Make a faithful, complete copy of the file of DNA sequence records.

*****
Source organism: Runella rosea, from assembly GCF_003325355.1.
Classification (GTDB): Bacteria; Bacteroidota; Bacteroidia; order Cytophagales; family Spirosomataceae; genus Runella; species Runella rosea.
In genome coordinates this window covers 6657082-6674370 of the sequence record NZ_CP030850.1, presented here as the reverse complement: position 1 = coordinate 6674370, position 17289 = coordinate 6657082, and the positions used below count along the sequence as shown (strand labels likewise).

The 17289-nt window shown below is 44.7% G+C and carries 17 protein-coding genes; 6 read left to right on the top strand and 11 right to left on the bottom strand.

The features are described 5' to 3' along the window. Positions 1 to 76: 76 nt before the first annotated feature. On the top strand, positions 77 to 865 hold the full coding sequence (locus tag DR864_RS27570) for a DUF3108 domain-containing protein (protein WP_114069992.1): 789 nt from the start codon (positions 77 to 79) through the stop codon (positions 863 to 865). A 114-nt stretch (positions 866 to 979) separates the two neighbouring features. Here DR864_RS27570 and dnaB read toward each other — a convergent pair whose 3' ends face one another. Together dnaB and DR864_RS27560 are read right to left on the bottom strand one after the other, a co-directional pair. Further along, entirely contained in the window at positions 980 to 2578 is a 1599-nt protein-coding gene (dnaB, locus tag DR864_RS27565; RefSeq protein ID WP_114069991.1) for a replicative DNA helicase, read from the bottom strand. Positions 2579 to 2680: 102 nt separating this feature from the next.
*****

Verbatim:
Source organism: Runella rosea, from assembly GCF_003325355.1.
Classification (GTDB): Bacteria; Bacteroidota; Bacteroidia; order Cytophagales; family Spirosomataceae; genus Runella; species Runella rosea.
In genome coordinates this window covers 6657082-6674370 of the sequence record NZ_CP030850.1, presented here as the reverse complement: position 1 = coordinate 6674370, position 17289 = coordinate 6657082, and the positions used below count along the sequence as shown (strand labels likewise).

The 17289-nt window shown below is 44.7% G+C and carries 17 protein-coding genes; 6 read left to right on the top strand and 11 right to left on the bottom strand.

The features are described 5' to 3' along the window. Positions 1 to 76: 76 nt before the first annotated feature. On the top strand, positions 77 to 865 hold the full coding sequence (locus tag DR864_RS27570) for a DUF3108 domain-containing protein (protein WP_114069992.1): 789 nt from the start codon (positions 77 to 79) through the stop codon (positions 863 to 865). A 114-nt stretch (positions 866 to 979) separates the two neighbouring features. Here DR864_RS27570 and dnaB read toward each other — a convergent pair whose 3' ends face one another. Together dnaB and DR864_RS27560 are read right to left on the bottom strand one after the other, a co-directional pair. Further along, entirely contained in the window at positions 980 to 2578 is a 1599-nt protein-coding gene (dnaB, locus tag DR864_RS27565; RefSeq protein ID WP_114069991.1) for a replicative DNA helicase, read from the bottom strand. Positions 2579 to 2680: 102 nt separating this feature from the next.